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Eur Urol. 2011 Nov;60(5):1029-44. doi: 10.1016/j.eururo.2011.07.007. Epub 2011 Jul 19.

Does physical activity reduce the risk of prostate cancer? A systematic review and meta-analysis.

Author information

1
Department of Epidemiology, School of Public Health, Harbin Medical University, Heilongjiang, People's Republic of China.

Abstract

CONTEXT:

Numerous observational epidemiologic studies have evaluated the association between physical activity and prostate cancer (PCa); however, the existing results are inconsistent.

OBJECTIVE:

To determine the association between physical activity and risk of PCa.

EVIDENCE ACQUISITION:

A systematic search was performed using the Medline, Embase, and Web of Science databases through 15 May 2011 to identify all English-language articles that examined the effect of physical activity on the risk of PCa. This meta-analysis was conducted according to the guidelines for the meta-analysis of observational studies in epidemiology.

EVIDENCE SYNTHESIS:

This meta-analysis consisted of 88,294 cases from 19 eligible cohort studies and 24 eligible case-control studies. When data from both types of studies were combined, total physical activity (TPA) was significantly associated with a decreased risk of PCa (pooled relative risk [RR]: 0.90; 95% confidence interval [CI], 0.84-0.95). The pooled RR for occupational physical activity (OPA) and recreational physical activity (RPA) were 0.81 (95% CI, 0.73-0.91) and 0.95 (95% CI, 0.89-1.00), respectively. Notably, for TPA, we observed a significant PCa risk reduction for individuals between 20 and 45 yr of age (RR: 0.93; 95% CI, 0.89-0.97) and between 45 and 65 yr of age (RR: 0.91; 95% CI, 0.86-0.97) who performed activities but not for individuals <20 yr of age or >65 yr of age.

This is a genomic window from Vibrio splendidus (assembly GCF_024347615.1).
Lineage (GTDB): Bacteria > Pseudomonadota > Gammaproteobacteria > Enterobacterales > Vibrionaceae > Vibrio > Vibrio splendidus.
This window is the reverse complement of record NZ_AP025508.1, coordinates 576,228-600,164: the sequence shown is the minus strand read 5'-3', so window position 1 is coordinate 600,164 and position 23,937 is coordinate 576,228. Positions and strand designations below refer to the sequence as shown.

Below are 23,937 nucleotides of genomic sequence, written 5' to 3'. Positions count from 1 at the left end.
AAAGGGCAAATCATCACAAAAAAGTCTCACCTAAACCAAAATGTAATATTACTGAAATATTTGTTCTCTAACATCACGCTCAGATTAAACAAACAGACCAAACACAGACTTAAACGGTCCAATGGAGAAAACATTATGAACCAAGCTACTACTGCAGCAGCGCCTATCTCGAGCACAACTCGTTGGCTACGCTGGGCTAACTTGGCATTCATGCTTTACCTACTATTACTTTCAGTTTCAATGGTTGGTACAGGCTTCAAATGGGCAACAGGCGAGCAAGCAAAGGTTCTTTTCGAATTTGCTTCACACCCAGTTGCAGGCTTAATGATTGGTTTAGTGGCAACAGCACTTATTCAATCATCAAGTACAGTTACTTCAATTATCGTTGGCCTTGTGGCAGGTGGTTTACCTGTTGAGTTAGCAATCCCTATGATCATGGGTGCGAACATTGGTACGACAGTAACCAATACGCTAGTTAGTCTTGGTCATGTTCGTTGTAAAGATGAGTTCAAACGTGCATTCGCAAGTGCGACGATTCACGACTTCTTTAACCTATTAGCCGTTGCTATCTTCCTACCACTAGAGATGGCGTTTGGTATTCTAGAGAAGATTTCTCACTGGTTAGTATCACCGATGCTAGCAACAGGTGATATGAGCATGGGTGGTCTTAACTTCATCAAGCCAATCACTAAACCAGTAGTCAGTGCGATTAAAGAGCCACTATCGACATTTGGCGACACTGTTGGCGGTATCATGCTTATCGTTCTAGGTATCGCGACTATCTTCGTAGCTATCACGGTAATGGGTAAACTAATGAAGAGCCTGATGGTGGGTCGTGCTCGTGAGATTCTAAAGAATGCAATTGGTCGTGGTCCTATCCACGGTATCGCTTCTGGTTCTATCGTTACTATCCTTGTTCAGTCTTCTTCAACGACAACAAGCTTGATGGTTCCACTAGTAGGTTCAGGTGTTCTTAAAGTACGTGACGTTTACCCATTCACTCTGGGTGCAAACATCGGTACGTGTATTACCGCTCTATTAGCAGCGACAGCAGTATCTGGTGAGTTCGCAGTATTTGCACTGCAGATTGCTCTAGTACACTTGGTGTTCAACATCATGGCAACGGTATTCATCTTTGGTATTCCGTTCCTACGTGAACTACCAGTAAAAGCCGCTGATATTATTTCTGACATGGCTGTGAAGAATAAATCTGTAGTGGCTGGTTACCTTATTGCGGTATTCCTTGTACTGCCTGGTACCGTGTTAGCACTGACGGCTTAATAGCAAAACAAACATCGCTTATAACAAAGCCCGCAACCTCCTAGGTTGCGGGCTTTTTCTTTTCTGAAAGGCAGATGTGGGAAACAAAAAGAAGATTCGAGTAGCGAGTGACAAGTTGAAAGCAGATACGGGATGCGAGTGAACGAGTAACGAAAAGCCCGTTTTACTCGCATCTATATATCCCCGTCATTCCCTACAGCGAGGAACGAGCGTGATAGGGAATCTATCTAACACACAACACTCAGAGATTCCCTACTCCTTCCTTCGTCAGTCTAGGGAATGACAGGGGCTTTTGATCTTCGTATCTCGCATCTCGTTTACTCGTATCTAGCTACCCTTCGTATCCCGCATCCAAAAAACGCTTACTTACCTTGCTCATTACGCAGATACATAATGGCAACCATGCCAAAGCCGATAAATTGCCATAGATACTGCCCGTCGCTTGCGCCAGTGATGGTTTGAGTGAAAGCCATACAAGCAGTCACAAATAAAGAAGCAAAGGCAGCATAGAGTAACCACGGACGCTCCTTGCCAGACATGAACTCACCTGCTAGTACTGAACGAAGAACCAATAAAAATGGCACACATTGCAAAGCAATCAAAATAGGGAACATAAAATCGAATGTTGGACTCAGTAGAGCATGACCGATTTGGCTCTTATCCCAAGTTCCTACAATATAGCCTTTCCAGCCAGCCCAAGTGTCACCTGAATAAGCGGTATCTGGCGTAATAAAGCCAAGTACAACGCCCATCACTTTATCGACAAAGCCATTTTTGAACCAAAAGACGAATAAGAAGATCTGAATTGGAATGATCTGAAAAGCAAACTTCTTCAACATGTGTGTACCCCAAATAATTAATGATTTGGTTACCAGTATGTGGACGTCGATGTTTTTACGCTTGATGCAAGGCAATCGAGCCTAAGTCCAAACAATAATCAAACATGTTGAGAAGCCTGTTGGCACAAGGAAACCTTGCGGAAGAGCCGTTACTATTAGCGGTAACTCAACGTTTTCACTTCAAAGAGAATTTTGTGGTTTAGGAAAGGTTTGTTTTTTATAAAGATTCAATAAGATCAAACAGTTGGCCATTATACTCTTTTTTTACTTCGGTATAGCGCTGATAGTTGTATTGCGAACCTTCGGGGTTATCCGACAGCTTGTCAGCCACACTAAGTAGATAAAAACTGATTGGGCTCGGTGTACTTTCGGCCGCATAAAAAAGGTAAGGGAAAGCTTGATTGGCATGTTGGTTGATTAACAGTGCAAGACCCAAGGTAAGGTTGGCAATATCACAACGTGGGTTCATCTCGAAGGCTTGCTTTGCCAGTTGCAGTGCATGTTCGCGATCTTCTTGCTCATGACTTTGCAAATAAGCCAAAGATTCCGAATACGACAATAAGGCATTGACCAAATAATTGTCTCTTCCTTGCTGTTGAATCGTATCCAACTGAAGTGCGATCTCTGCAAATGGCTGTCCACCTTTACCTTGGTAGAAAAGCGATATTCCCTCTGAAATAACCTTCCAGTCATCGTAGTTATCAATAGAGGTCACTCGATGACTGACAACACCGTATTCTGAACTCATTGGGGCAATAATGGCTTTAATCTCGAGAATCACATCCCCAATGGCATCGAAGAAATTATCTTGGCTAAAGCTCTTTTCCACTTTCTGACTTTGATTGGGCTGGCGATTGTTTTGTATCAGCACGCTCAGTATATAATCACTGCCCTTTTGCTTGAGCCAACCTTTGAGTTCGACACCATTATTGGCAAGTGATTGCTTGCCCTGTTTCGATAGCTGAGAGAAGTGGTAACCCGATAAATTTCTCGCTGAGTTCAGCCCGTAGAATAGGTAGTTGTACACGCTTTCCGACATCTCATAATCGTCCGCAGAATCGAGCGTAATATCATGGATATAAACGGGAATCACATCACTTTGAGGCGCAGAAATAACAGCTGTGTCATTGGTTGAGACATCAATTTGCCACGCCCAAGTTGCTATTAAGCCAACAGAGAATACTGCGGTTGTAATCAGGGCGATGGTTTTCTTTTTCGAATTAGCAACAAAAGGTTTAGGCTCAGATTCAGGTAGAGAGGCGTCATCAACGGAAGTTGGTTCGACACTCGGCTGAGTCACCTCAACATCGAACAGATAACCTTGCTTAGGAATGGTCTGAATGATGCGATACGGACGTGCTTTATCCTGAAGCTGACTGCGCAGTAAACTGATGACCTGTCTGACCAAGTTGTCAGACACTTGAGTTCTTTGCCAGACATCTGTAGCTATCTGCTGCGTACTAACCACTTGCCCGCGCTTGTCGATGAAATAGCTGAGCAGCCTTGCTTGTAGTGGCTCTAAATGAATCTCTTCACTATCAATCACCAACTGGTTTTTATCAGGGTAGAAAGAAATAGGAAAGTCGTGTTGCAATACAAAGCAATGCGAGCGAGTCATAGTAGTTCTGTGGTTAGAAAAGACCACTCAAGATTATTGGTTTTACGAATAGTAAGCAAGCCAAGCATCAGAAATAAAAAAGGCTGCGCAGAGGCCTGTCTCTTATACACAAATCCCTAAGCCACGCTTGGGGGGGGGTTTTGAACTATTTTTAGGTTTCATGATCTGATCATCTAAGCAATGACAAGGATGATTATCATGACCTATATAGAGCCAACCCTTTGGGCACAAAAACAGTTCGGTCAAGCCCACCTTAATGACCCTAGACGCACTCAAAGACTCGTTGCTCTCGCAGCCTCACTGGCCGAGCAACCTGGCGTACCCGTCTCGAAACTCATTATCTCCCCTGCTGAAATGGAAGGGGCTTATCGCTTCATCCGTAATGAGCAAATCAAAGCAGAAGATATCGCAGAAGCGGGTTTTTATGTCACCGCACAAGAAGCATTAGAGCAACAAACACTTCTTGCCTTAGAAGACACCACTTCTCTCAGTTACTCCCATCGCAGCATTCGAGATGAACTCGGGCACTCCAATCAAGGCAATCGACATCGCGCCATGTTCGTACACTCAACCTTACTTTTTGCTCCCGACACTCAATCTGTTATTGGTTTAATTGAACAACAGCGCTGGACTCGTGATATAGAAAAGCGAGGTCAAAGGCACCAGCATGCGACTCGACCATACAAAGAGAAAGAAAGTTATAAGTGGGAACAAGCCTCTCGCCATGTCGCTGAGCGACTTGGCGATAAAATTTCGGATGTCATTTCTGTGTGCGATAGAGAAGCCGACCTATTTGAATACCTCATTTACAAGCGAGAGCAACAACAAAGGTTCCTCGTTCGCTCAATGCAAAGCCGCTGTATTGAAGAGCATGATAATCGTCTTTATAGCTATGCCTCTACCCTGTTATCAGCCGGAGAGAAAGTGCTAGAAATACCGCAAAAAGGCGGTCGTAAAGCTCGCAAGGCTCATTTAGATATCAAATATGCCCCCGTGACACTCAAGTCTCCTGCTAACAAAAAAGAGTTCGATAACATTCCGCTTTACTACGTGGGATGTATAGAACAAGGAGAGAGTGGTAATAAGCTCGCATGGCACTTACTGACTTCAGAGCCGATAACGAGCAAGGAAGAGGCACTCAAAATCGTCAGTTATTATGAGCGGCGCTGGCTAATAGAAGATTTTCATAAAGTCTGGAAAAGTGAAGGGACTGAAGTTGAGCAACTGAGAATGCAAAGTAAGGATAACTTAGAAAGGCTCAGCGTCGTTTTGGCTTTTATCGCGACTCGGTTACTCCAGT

CONCLUSIONS:

There appears to be an inverse association between physical activity and PCa risk, albeit a small one. Given that increasing physical activity has numerous other health benefits, men should be encouraged to increase their physical activity in both occupational and recreational time to improve their overall health and potentially decrease their risk of PCa.

PMID:
21802197
DOI:
10.1016/j.eururo.2011.07.007
[Indexed for MEDLINE]

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